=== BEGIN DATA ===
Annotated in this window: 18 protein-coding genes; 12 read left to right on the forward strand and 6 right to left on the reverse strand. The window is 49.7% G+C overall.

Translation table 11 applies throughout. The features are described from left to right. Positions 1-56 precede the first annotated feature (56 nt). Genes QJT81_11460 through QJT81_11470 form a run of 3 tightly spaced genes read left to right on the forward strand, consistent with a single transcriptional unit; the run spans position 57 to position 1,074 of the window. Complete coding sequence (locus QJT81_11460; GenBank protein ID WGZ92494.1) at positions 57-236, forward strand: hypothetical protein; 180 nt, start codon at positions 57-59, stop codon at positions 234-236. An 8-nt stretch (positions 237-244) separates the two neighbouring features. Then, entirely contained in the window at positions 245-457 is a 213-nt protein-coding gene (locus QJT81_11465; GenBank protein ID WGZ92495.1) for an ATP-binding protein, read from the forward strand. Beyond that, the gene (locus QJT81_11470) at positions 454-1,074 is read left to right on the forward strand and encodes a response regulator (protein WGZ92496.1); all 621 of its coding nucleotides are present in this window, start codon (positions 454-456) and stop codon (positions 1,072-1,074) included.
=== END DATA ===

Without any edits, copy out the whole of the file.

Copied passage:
Annotated in this window: 18 protein-coding genes; 12 read left to right on the forward strand and 6 right to left on the reverse strand. The window is 49.7% G+C overall.

Translation table 11 applies throughout. The features are described from left to right. Positions 1-56 precede the first annotated feature (56 nt). Genes QJT81_11460 through QJT81_11470 form a run of 3 tightly spaced genes read left to right on the forward strand, consistent with a single transcriptional unit; the run spans position 57 to position 1,074 of the window. Complete coding sequence (locus QJT81_11460; GenBank protein ID WGZ92494.1) at positions 57-236, forward strand: hypothetical protein; 180 nt, start codon at positions 57-59, stop codon at positions 234-236. An 8-nt stretch (positions 237-244) separates the two neighbouring features. Then, entirely contained in the window at positions 245-457 is a 213-nt protein-coding gene (locus QJT81_11465; GenBank protein ID WGZ92495.1) for an ATP-binding protein, read from the forward strand. Beyond that, the gene (locus QJT81_11470) at positions 454-1,074 is read left to right on the forward strand and encodes a response regulator (protein WGZ92496.1); all 621 of its coding nucleotides are present in this window, start codon (positions 454-456) and stop codon (positions 1,072-1,074) included.